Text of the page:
For the sake of a thought experiment, what could you do if the world as we know it came to an end? It could be a nuclear apocalypse, a superbug that wipes out most of humanity, or even a catastrophic asteroid. What sort of guide book would you need to survive these doomsday scenarios? Listen to find out how long you can last off the food that will be left lying around and the crucial knowledge you need to rebuild civilisation.
And looking to an even more extreme scenario, what would happen to the Earth if humanity itself was driven to extinction. Matthew Wills, an expert in evolutionary processes, discusses what sort of life might develop in our place. The clues, it turns out, are in the last big wipeout – the asteroid that did for the dinosaurs.
Listen to The Conversation podcast on Rebooting here
Like Geology? Love MineCraft…? Then these models will be perfect for you…
The British Geological Survey has recreated several of their geological maps as 3D landscapes within the MineCraft game. Now you can explore the British Isles both above and below the ground! These models not only show the rolling land surface, but also how the underlying rock strata rise and fall, and overlap and fold, at different depths. All of the three-dimensional geology, elevation and topography are drawn from BGS and Ordinance Survey data. Now for the first time you can tunnel underground in MineCraft through real geological layers.
See the BGS website for more details on how these were made, and to download the MineCraft models.
Thought the history of civilisation, humanity has exploited an ever increasing repertoire of metals in our tools and technology. Copper and bronze, iron and steel, gold, silver, aluminium, tungsten, and so on.
Nowadays, we carry around in our pocket a huge range of metals — not just coins, but your smart phone in fact encapsulates an incredible selection of different metals, some pretty rare in Earth’s crust. The US Geological Survey has produced this amazing infographic of all the minerals and metals contained within the advanced electronics in your phone and other devices. Each material is selected for its particular combination of properties needed for the different functions within electronics. And these are sourced from mines all over the planet. Who’d have thought that we use such a range of materials everyday of our lives without even realising!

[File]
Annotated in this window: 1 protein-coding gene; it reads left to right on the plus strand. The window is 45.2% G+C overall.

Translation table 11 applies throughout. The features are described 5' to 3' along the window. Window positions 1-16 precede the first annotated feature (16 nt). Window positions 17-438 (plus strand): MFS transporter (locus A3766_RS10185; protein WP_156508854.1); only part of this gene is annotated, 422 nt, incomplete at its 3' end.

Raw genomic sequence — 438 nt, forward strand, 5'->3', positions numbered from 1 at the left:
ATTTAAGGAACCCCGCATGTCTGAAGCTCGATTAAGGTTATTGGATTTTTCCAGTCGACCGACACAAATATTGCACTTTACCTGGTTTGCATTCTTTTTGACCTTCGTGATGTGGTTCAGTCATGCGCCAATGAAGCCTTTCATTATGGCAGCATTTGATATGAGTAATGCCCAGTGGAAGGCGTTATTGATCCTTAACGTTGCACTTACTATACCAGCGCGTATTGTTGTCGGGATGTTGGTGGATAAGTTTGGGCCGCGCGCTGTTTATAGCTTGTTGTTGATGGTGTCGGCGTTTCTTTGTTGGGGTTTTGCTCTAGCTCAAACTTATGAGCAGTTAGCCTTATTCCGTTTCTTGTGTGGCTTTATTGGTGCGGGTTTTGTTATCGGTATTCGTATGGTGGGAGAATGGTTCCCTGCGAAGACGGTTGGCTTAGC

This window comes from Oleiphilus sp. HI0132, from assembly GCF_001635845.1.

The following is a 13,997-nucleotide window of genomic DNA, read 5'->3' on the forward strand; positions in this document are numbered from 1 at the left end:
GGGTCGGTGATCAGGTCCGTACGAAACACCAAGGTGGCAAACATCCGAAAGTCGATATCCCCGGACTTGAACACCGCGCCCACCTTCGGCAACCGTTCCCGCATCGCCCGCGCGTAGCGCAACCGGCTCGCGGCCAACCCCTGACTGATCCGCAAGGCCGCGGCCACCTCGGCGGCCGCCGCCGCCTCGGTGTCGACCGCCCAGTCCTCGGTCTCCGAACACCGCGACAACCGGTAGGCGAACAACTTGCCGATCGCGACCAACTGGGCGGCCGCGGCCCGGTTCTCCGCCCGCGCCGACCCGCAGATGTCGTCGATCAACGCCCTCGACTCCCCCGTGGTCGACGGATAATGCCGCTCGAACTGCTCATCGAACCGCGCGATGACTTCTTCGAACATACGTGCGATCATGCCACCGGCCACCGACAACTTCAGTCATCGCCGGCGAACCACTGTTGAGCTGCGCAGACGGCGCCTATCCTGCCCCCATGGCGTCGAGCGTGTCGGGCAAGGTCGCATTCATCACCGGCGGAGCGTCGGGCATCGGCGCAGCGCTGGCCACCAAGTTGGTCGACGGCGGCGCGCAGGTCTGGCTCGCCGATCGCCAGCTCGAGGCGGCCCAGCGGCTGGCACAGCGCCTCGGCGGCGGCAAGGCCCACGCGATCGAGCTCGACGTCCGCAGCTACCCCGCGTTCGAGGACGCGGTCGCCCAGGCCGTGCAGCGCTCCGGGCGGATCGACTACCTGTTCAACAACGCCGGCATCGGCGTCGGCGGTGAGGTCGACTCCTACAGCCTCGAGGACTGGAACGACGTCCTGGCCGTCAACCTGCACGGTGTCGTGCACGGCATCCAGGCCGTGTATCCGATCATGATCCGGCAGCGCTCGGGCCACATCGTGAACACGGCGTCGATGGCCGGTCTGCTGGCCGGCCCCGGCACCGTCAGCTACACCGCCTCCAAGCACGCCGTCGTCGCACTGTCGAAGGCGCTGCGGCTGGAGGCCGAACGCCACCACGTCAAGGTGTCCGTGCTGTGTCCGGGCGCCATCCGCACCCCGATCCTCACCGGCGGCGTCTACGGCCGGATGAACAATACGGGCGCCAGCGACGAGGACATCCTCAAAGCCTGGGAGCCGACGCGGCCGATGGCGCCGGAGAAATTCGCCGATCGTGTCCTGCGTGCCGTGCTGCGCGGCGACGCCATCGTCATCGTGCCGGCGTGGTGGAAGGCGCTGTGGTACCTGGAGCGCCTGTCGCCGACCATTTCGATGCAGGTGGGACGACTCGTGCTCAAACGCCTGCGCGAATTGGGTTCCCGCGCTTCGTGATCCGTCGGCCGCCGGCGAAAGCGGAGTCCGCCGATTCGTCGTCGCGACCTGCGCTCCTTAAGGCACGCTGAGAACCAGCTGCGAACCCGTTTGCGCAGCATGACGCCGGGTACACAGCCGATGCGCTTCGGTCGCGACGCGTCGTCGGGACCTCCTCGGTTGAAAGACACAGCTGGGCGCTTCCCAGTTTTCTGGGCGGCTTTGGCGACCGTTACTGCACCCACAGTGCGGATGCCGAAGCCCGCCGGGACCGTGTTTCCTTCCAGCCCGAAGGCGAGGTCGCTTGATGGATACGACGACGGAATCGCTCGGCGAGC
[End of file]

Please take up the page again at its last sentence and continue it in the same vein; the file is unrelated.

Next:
Chapter 10 of The Knowledge talks about ways to make inks for art and writing. Both the ancient Egyptians and Chinese developed a black ink based on soot, about 4,500 years ago. The tiny particles of carbon in the soot serve as a wonderfully dark pigment, which when mixed with water and a thickening agent like tree gum or gelatine (animal glue) gives you a great, black ink. Still very popular with artists today, ‘India Ink’ is therefore a misnomer as it was actually developed in China, and only traded with India. A suspension of carbon-black particles is also the basis of modern photocopier and laser-printer toner. Historically, these incredibly fine carbon particles were collected above the sooty flame from an oil lamp, or by charring organic materials like wood or bone.
Now, Gravity Labs, a spin-off from MIT, have developed a thoroughly modern, and eco-friendly, method for capturing carbon black. Graviky Labs founder Anirudh Sharma and his team worked with Tiger beer in Thailand to create an air filter that can be attached to the exhaust pipe of cars, trucks, or boat engines. The device captures the emitted soot particles from the diesel engine, which are then used for making paints and inks for local artists — Air Ink.
This is such an innovative idea for converting pollution into art!